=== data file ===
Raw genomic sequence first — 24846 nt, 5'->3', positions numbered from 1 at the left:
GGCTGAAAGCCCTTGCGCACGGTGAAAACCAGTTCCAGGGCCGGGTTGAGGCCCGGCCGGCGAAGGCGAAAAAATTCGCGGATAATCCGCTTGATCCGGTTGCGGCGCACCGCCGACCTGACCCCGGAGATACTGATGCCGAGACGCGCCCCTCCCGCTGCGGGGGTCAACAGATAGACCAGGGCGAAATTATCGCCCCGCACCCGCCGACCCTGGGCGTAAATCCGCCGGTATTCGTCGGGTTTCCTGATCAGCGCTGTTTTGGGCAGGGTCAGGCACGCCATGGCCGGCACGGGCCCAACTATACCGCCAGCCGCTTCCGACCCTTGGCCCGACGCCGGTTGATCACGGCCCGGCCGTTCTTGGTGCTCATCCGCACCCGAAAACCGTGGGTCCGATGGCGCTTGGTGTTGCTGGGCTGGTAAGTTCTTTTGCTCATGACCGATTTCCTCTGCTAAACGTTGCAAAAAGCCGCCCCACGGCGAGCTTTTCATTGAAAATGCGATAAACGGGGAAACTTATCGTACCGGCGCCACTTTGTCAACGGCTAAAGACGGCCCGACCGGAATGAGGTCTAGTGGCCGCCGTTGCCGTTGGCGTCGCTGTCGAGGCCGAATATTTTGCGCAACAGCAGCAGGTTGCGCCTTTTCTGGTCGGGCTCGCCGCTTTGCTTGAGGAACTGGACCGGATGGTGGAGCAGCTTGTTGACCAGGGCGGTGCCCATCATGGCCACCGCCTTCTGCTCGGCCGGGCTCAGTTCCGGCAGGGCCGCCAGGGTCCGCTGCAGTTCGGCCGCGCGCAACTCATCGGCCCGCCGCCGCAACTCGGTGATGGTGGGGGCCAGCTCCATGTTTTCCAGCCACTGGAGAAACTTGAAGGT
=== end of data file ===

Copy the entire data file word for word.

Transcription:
Raw genomic sequence first — 24846 nt, 5'->3', positions numbered from 1 at the left:
GGCTGAAAGCCCTTGCGCACGGTGAAAACCAGTTCCAGGGCCGGGTTGAGGCCCGGCCGGCGAAGGCGAAAAAATTCGCGGATAATCCGCTTGATCCGGTTGCGGCGCACCGCCGACCTGACCCCGGAGATACTGATGCCGAGACGCGCCCCTCCCGCTGCGGGGGTCAACAGATAGACCAGGGCGAAATTATCGCCCCGCACCCGCCGACCCTGGGCGTAAATCCGCCGGTATTCGTCGGGTTTCCTGATCAGCGCTGTTTTGGGCAGGGTCAGGCACGCCATGGCCGGCACGGGCCCAACTATACCGCCAGCCGCTTCCGACCCTTGGCCCGACGCCGGTTGATCACGGCCCGGCCGTTCTTGGTGCTCATCCGCACCCGAAAACCGTGGGTCCGATGGCGCTTGGTGTTGCTGGGCTGGTAAGTTCTTTTGCTCATGACCGATTTCCTCTGCTAAACGTTGCAAAAAGCCGCCCCACGGCGAGCTTTTCATTGAAAATGCGATAAACGGGGAAACTTATCGTACCGGCGCCACTTTGTCAACGGCTAAAGACGGCCCGACCGGAATGAGGTCTAGTGGCCGCCGTTGCCGTTGGCGTCGCTGTCGAGGCCGAATATTTTGCGCAACAGCAGCAGGTTGCGCCTTTTCTGGTCGGGCTCGCCGCTTTGCTTGAGGAACTGGACCGGATGGTGGAGCAGCTTGTTGACCAGGGCGGTGCCCATCATGGCCACCGCCTTCTGCTCGGCCGGGCTCAGTTCCGGCAGGGCCGCCAGGGTCCGCTGCAGTTCGGCCGCGCGCAACTCATCGGCCCGCCGCCGCAACTCGGTGATGGTGGGGGCCAGCTCCATGTTTTCCAGCCACTGGAGAAACTTGAAGGT